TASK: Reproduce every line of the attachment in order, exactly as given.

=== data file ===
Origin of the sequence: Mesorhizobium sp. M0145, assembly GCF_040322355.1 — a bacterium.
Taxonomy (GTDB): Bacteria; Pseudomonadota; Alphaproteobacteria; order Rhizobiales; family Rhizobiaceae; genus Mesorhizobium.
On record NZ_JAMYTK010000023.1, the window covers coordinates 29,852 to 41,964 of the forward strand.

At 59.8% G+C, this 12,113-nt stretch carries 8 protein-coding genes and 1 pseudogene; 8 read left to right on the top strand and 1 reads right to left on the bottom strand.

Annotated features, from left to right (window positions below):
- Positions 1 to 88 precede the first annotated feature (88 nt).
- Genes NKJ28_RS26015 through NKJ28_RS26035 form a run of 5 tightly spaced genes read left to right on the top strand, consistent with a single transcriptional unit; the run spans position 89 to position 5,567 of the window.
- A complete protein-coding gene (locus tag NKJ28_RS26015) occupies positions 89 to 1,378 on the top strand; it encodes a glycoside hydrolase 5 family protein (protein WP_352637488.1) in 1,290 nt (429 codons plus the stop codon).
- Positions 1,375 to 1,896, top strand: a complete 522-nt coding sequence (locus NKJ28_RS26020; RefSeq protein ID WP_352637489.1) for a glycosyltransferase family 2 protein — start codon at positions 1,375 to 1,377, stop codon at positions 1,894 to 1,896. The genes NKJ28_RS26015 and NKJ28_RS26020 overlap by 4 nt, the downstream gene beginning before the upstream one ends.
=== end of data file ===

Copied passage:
Origin of the sequence: Mesorhizobium sp. M0145, assembly GCF_040322355.1 — a bacterium.
Taxonomy (GTDB): Bacteria; Pseudomonadota; Alphaproteobacteria; order Rhizobiales; family Rhizobiaceae; genus Mesorhizobium.
On record NZ_JAMYTK010000023.1, the window covers coordinates 29,852 to 41,964 of the forward strand.

At 59.8% G+C, this 12,113-nt stretch carries 8 protein-coding genes and 1 pseudogene; 8 read left to right on the top strand and 1 reads right to left on the bottom strand.

Annotated features, from left to right (window positions below):
- Positions 1 to 88 precede the first annotated feature (88 nt).
- Genes NKJ28_RS26015 through NKJ28_RS26035 form a run of 5 tightly spaced genes read left to right on the top strand, consistent with a single transcriptional unit; the run spans position 89 to position 5,567 of the window.
- A complete protein-coding gene (locus tag NKJ28_RS26015) occupies positions 89 to 1,378 on the top strand; it encodes a glycoside hydrolase 5 family protein (protein WP_352637488.1) in 1,290 nt (429 codons plus the stop codon).
- Positions 1,375 to 1,896, top strand: a complete 522-nt coding sequence (locus NKJ28_RS26020; RefSeq protein ID WP_352637489.1) for a glycosyltransferase family 2 protein — start codon at positions 1,375 to 1,377, stop codon at positions 1,894 to 1,896. The genes NKJ28_RS26015 and NKJ28_RS26020 overlap by 4 nt, the downstream gene beginning before the upstream one ends.